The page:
What does this mean? Who are these actors? Why the need for sustainable HIS? In order to answer these questions effectively, we go back to the study made by Kimaro HC & HNhampossa JL. In the paper, they made a comparative study on how the HIS was handled by 2 developing countries, namely Mozambique and Tanzania. In any HIS, there will always be the actors, namely the donors, developers and Ministry of Health, which is, effectively, the government arm. The donors are the ones providing the funds for the project, the developers are the technical people creating the project and the government will be the one expected to implement the project within their locality/territory.

With the introduction of Health Informatics, there is always the promise of helping to manage scarce resources, increase efficiencies, reduce workload, and increase work productivity. The need is usually magnified in developing countries as the existing conditions and inefficiencies abound. Organizations like World Bank and World Health Organization always play an important role in shaping this promise for the developing countries. At first glance, it appears to that with multilateral donors providing funds, it is logical that there should be continued use of HIS in developing countries. However, this is not always the case.

Sustainability consists of a process, starting from inception of the system, to the various processes around design, development, support and implementation. Sustainability concerns the longevity of these processes and how they co exist over time, especially once external support is withdrawn (Braa et al. 2003).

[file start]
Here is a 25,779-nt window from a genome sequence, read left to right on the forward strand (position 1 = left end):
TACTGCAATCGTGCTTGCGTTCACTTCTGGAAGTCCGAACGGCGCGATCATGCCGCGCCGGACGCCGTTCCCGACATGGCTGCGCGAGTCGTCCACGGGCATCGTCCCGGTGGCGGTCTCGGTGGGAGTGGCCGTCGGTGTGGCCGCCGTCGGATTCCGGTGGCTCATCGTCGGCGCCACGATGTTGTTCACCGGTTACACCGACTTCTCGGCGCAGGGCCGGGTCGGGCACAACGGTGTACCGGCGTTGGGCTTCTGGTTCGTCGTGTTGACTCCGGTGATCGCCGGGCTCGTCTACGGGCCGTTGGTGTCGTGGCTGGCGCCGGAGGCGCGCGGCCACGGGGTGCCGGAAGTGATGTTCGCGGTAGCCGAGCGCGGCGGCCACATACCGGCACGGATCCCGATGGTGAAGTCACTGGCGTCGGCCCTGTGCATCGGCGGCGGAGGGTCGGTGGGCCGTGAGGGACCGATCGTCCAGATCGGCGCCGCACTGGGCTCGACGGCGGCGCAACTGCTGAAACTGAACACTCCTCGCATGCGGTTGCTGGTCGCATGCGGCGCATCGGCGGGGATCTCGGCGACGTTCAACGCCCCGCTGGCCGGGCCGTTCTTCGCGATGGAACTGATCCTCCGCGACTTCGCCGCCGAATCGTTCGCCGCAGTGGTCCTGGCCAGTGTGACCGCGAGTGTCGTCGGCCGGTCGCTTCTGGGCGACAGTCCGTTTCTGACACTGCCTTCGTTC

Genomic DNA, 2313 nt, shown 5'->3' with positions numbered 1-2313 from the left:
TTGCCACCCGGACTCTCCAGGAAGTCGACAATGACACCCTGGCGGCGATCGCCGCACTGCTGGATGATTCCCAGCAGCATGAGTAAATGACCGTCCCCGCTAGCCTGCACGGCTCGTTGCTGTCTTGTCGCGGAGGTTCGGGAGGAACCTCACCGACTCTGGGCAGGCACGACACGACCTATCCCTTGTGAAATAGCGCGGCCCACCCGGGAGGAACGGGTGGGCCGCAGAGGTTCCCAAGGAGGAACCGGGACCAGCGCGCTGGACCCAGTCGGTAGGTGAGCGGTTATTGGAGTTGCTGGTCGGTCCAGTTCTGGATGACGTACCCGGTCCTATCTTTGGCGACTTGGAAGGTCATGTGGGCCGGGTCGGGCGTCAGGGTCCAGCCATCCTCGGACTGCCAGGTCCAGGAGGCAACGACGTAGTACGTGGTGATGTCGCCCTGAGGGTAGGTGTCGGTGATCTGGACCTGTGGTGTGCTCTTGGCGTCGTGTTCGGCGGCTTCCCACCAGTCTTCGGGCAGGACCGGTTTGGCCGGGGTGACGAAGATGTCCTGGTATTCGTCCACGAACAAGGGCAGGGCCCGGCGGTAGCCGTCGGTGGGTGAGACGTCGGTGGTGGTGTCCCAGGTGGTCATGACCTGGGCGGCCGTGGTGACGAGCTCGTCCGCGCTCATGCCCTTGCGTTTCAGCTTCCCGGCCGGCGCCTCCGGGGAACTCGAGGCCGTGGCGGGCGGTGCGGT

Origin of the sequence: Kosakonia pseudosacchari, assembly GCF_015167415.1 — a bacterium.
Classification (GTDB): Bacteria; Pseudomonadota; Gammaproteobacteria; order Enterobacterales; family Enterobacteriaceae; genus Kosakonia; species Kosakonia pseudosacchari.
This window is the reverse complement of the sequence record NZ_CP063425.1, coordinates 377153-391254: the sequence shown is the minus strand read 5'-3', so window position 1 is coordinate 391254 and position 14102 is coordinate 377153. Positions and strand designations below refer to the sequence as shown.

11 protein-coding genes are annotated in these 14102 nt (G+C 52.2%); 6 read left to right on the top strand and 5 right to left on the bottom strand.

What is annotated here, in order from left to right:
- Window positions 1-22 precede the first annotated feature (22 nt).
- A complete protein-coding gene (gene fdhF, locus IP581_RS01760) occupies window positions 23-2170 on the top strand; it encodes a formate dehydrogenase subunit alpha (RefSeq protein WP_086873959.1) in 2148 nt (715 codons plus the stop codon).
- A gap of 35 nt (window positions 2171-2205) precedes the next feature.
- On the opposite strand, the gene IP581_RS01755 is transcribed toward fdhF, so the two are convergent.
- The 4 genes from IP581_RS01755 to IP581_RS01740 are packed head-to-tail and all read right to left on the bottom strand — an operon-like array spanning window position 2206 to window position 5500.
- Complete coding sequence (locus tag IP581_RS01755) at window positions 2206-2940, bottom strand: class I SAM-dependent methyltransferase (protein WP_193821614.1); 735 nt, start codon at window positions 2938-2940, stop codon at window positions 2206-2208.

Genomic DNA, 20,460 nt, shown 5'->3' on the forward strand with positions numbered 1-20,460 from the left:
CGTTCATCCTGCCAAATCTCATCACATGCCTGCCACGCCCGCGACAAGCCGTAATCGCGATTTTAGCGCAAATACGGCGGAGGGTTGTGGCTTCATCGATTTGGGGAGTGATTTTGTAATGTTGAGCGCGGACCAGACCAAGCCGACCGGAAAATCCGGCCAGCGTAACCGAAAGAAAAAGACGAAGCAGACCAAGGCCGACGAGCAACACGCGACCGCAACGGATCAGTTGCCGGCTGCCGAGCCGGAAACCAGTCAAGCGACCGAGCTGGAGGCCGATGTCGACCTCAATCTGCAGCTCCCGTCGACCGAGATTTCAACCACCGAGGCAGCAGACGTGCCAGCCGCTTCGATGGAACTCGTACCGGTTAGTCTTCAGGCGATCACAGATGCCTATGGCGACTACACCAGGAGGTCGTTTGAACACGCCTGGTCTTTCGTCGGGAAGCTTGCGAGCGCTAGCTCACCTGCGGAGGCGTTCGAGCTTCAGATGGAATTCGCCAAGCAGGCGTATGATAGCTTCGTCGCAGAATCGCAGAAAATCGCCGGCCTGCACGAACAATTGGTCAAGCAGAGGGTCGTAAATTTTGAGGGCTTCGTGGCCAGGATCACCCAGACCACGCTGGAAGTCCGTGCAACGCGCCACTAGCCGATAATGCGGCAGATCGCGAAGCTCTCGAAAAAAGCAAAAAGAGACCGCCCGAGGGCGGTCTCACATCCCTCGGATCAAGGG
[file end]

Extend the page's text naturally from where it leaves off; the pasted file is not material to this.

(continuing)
The common problems facing sustainability in developing countries are: (i) the use of the top-down approach, and (ii) donor support for health projects are short term in nature and there is a lack of adequate resources being allocated, on a long-term basis, according to the needs of the users. The use of top-down approach means that the project is basically handled by the top management and the actual users are not part of the negotiation and decision-making processes. The actual users are usually not consulted, thus they were not able to give their own inputs in the design and creation of the system. Short term support for health projects means that a particular health project will be started with a bang, but will end with a whimper. HIS projects may take a long time to be fully institutionalized and sufficient resources are needed to build the capacity to support and sustain the project even after the withdrawal of multilateral donors. Local capacity is necessary to ensure that there is sufficient technical, managerial and financial support for the users to keep the HIS sustainable on their own.